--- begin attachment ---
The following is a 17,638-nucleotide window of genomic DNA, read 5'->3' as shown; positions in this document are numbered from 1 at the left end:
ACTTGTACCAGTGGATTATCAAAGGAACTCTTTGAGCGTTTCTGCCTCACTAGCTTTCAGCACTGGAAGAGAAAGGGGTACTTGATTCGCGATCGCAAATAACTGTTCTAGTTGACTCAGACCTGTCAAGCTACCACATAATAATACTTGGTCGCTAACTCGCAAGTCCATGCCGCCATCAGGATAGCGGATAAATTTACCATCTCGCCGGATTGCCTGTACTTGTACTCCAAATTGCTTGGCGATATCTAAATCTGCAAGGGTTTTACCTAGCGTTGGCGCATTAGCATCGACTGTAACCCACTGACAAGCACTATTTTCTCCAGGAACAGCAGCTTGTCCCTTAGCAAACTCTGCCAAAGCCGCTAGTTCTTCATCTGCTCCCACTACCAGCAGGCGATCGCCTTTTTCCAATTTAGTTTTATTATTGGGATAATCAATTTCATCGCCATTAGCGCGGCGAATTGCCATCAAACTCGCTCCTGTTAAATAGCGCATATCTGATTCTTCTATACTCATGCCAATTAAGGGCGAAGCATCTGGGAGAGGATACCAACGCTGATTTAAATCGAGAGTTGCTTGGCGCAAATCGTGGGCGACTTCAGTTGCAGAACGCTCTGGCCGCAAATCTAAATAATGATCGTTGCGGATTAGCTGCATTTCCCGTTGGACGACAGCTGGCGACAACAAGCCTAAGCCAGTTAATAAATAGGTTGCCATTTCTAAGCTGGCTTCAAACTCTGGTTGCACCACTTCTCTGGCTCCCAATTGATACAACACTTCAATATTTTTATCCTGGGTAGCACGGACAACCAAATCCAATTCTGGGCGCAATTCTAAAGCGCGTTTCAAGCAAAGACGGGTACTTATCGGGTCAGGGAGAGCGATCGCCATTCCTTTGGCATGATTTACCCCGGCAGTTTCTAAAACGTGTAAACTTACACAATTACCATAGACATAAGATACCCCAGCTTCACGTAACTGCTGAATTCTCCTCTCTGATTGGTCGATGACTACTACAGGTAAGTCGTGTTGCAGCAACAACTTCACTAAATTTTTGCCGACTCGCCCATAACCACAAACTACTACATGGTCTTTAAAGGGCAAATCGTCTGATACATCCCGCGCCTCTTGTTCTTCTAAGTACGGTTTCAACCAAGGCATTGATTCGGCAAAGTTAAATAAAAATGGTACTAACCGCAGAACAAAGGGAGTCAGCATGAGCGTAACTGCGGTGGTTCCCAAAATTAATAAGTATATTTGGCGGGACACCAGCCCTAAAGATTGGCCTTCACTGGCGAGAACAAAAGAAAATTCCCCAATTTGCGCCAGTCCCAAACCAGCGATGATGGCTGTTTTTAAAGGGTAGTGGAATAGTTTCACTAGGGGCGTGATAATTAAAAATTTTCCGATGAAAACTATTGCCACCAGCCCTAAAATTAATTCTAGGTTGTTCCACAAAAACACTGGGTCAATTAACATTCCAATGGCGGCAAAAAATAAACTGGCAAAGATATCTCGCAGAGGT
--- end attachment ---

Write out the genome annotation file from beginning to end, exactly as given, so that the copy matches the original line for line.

The following is a 17,638-nucleotide window of genomic DNA, read 5'->3' as shown; positions in this document are numbered from 1 at the left end:
ACTTGTACCAGTGGATTATCAAAGGAACTCTTTGAGCGTTTCTGCCTCACTAGCTTTCAGCACTGGAAGAGAAAGGGGTACTTGATTCGCGATCGCAAATAACTGTTCTAGTTGACTCAGACCTGTCAAGCTACCACATAATAATACTTGGTCGCTAACTCGCAAGTCCATGCCGCCATCAGGATAGCGGATAAATTTACCATCTCGCCGGATTGCCTGTACTTGTACTCCAAATTGCTTGGCGATATCTAAATCTGCAAGGGTTTTACCTAGCGTTGGCGCATTAGCATCGACTGTAACCCACTGACAAGCACTATTTTCTCCAGGAACAGCAGCTTGTCCCTTAGCAAACTCTGCCAAAGCCGCTAGTTCTTCATCTGCTCCCACTACCAGCAGGCGATCGCCTTTTTCCAATTTAGTTTTATTATTGGGATAATCAATTTCATCGCCATTAGCGCGGCGAATTGCCATCAAACTCGCTCCTGTTAAATAGCGCATATCTGATTCTTCTATACTCATGCCAATTAAGGGCGAAGCATCTGGGAGAGGATACCAACGCTGATTTAAATCGAGAGTTGCTTGGCGCAAATCGTGGGCGACTTCAGTTGCAGAACGCTCTGGCCGCAAATCTAAATAATGATCGTTGCGGATTAGCTGCATTTCCCGTTGGACGACAGCTGGCGACAACAAGCCTAAGCCAGTTAATAAATAGGTTGCCATTTCTAAGCTGGCTTCAAACTCTGGTTGCACCACTTCTCTGGCTCCCAATTGATACAACACTTCAATATTTTTATCCTGGGTAGCACGGACAACCAAATCCAATTCTGGGCGCAATTCTAAAGCGCGTTTCAAGCAAAGACGGGTACTTATCGGGTCAGGGAGAGCGATCGCCATTCCTTTGGCATGATTTACCCCGGCAGTTTCTAAAACGTGTAAACTTACACAATTACCATAGACATAAGATACCCCAGCTTCACGTAACTGCTGAATTCTCCTCTCTGATTGGTCGATGACTACTACAGGTAAGTCGTGTTGCAGCAACAACTTCACTAAATTTTTGCCGACTCGCCCATAACCACAAACTACTACATGGTCTTTAAAGGGCAAATCGTCTGATACATCCCGCGCCTCTTGTTCTTCTAAGTACGGTTTCAACCAAGGCATTGATTCGGCAAAGTTAAATAAAAATGGTACTAACCGCAGAACAAAGGGAGTCAGCATGAGCGTAACTGCGGTGGTTCCCAAAATTAATAAGTATATTTGGCGGGACACCAGCCCTAAAGATTGGCCTTCACTGGCGAGAACAAAAGAAAATTCCCCAATTTGCGCCAGTCCCAAACCAGCGATGATGGCTGTTTTTAAAGGGTAGTGGAATAGTTTCACTAGGGGCGTGATAATTAAAAATTTTCCGATGAAAACTATTGCCACCAGCCCTAAAATTAATTCTAGGTTGTTCCACAAAAACACTGGGTCAATTAACATTCCAATGGCGGCAAAAAATAAACTGGCAAAGATATCTCGCAGAGGT